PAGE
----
The lakes

The grounds from the largest lake at Chartwell © Nigel Dicker

The grounds from the largest lake at Chartwell

One of the reasons Churchill bought Chartwell was for the water feature he could create. The lake already existed but in 1924 a dam was built to create the upper lake. These were camouflaged by brush wood to reduce the risk of bombing raids during the wars. Thankfully they now offer majestic views and provide a home for wildlife.

Our kitchen garden

Some of our produce growing nicely in the kitchen garden © Caroline Boldt

Some of our produce growing nicely in the kitchen garden

Churchill himself built some of the walls of the kitchen garden at a rate of 90 bricks per hour. The garden produced fruit and vegetables for all his homes including 10 Downing Street. After a state of disrepair the kitchen garden was recreated in 2004 and now provides the Chartwell café with fresh produce.

The head gardeners pick

The majority of apples you'll find in the Chartwell orchard, beside the studio, are cooking apples like 'Bramley's Seedling' and 'Newton Wonder.' As we turn towards autumn you can see a bountiful crop of juicy red-green apples - a reward for all our judicious pruning. Keep an eye out for the 'Winston' apple.

Rock garden

The Rock Garden at Chartwell

This feature caught Lady Churchill's eye at the Chelsea Flower Show in 1948. She liked it so much the designer Gavin Jones gave it to her and only paid for the transport.

Marlborough Pavillion

marlborough pavillion

Created in 1927 at the request of Lady Churchill and painted with murals depicting the 1704 Battle of Blenheim in Germany. The battle was led by the Duke of Marlborough, Sir Winston Churchill's ancestor.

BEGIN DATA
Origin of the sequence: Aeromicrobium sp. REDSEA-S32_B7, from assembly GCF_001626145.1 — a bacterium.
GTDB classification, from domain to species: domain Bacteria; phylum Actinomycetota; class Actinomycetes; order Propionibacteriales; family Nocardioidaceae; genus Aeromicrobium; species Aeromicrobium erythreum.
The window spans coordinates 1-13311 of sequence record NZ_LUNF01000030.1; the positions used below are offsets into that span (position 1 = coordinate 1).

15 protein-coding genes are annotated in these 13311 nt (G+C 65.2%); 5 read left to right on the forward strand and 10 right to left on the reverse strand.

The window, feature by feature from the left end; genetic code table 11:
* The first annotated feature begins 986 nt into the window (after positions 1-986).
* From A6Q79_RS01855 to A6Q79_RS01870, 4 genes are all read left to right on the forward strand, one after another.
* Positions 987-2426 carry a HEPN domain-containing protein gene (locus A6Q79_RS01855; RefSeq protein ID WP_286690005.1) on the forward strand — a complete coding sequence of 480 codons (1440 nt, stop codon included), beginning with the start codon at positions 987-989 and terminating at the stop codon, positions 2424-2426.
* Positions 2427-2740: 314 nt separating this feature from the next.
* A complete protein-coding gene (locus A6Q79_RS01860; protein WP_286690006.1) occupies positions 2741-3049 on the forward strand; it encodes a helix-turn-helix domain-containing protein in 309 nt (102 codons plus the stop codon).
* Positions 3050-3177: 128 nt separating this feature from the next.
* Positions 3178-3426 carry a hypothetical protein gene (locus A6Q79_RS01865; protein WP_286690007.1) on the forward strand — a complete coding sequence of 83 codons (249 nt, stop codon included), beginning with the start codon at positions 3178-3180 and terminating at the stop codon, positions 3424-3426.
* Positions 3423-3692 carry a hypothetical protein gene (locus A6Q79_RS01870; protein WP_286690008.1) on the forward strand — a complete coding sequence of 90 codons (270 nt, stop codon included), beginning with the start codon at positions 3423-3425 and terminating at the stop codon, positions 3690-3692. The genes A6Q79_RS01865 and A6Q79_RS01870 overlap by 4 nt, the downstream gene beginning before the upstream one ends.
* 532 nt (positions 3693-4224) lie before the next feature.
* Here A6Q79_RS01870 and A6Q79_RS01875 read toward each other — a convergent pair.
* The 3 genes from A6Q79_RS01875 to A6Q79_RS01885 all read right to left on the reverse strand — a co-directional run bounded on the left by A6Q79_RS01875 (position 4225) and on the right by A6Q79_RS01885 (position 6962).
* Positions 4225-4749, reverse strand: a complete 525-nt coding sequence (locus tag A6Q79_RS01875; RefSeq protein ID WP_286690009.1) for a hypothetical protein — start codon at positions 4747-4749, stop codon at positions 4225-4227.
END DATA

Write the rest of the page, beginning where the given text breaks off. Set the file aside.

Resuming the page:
Cherished pets

The graves of some of Churchill’s beloved pets

Winston Churchill was a great lover of animals and he buried some of the cherished family pets right here at Chartwell. Rufus I and Rufus II were brown poodles and you can visit the grave of the very first Jock of Chartwell.

Garden tours

A volunteer leading a garden tour at Ightham Mote

We run garden tours weekdays at 2pm. Starting at the Marlborough pavilion the tour visits each aspect of the Chartwell garden highlighting some fascinating features all handled by a team of dedicated volunteers. Check at the visitor centre for availability or find one of our blackboards.

Floral fixtures

The Japanese cedar

The 160 year old Crypotomeria Japonica © Henry Jarvis

The Crypotomeria Japonica was planted in 1852 only 10 years after its introduction to the UK, and that was all thanks to John Campbell Colquhoun's connections with Kew Garden. When owned by the Churchill's this tree became a favourite one for climbing.

The golden rose walk

The Golden Rose Walk at Chartwell © Jon Primmer

This was a gift from Churchill's children in 1958 for Winston and Clementine's Golden Wedding Anniversary in September. The sundial was added later and the inscription was suggested to Lady Churchill by travel writer and anthropologist Freya Stark.

Churchill's hobbies

  • The swimming pool at Chartwell © Jon Primmer


    The heated pool was built in the 1937 drought. It was filled at night after locals ran out of water.

  • Fancy a game of croquet at Chartwell? © Henry Jarvis


    Originally a tennis court for Lady Churchill, it became a croquet lawn in 1948 when the children matured.

What looks good in the garden?

  • See a bounty of apples ripening in the orchard
  • The dahlias in the cut flower bed are a welcome burst of colour
  • See the variety of clematis on the way towards the kitchen garden not only bursting with colour but that also grow interesting seed heads